Many people rent because they have no patience to take care of the property on their own. For that reason, it's essential that you properly maintain the property. Whether that's hiring a crew for lawncare each week or you do it for yourself, don't let it wait.
Offer a Grace Period for Rent
As a landlord, having a grace period for paying rent offers flexibility. Tenants will appreciate that, and it can lead to lease renewals. Clearly state the grace period in your lease agreement and explain when they'll have to pay rent before a late fee.
At the same time, you want to clarify that while you're flexible, it doesn't mean you're willing to go past the grace period without a late fee. So be sure to include that any days after the grace period will incur a late fee.
Adhere to your state’s lease renewal period
The most important first step is to familiarize yourself with your state or city’s lease renewal period policies. In most cases, the period is anywhere from 30 to 60 days. But failing to adhere to local laws can create a lot of work, so it’s worth taking the time to understand the laws governing your building.
If you don’t start the renewal process within the legal time frame, you might miss out on the chance to renew the lease altogether. This could really hurt your bottom line and cost you both time and money.
But even if your state only requires a 30-day notice, it may be worth sending a notice 90 days before the lease expires. That way, you give your resident plenty of time to consider the renewal offer and respond. Additionally, if the resident declines to renew their lease, you’ll have plenty of time to start searching for a new resident to fill the vacancy.
Be smart about rent increases
One of the top factors that dissuade renters from renewing a lease is price. If you intend to increase your resident’s monthly rent upon renewal, be thoughtful about it.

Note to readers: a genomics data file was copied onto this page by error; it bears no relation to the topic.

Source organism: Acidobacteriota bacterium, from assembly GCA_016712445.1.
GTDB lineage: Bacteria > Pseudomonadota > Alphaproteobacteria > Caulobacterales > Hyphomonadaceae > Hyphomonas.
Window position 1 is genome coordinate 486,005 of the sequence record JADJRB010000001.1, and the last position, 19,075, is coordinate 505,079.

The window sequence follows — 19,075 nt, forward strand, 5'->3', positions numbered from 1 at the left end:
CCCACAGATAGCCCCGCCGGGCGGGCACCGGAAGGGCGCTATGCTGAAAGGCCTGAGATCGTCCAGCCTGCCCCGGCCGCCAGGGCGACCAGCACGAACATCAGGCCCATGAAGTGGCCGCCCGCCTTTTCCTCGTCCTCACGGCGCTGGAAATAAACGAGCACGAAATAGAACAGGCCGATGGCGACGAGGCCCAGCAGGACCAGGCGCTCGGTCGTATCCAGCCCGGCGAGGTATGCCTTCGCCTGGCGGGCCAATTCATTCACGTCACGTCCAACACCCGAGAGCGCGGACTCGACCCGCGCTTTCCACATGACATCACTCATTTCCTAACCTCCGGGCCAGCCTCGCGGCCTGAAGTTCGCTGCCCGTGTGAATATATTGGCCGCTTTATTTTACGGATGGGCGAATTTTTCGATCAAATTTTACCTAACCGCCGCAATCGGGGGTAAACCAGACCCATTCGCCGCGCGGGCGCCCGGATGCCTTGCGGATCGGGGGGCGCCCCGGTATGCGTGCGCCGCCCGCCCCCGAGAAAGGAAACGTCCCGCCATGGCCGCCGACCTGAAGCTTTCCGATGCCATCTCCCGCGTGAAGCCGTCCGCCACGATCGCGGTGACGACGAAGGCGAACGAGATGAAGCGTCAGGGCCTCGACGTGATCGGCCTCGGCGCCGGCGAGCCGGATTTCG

Raising the rent too much could make or break your chance of getting a renewal. Generally, a 3 to 5% increase doesn’t cause much backlash, and won’t be enough to prevent a resident from renewing. However, if your rental rate is currently above market average, raising the rent could potentially be the tipping point to dissuade a resident from staying.
You should also be prepared to address why you’re raising the rent. There’s a good chance your tenant will ask! Explain that your building’s expenses are increasing, and cite specific examples (maintenance, taxes, insurance costs, etc.). You can also point to any amenities you’ve added or are planning to add.
Make the renewal process seamless
Your residents don’t want to jump through hoops. Moving is a pain, but so is a difficult lease renewal process.
So, make sure you’re not creating work for your residents. Send them a notice 60-90 days in advance to give them ample time to consider. Be helpful and courteous — offer to answer any questions they may have or meet in person to discuss.
Handling the process digitally is often the simplest and most preferred way, especially by young millennial and Gen Z renters. So, send emails rather than make phone calls, and provide a digital lease for residents to e-sign instead of having them mail in a hard copy.
Hire a Property Management Company
Hiring a property management company to handle all tenant issues and objections will save you a lot of time and energy. In addition, they have experience working with tenants and providing a service that helps you properly screen tenants that are most likely to renew their lease.
Not only that, they have built-in services to help tenants and landlords get the best experience.
Make Issues With Lease Renewals a Thing of the Past
Make your issues with lease renewals a thing of the past. Instead, hire a property management company to help you care for your listings and your tenants.
If you're looking for property management services, please contact Overland Management today!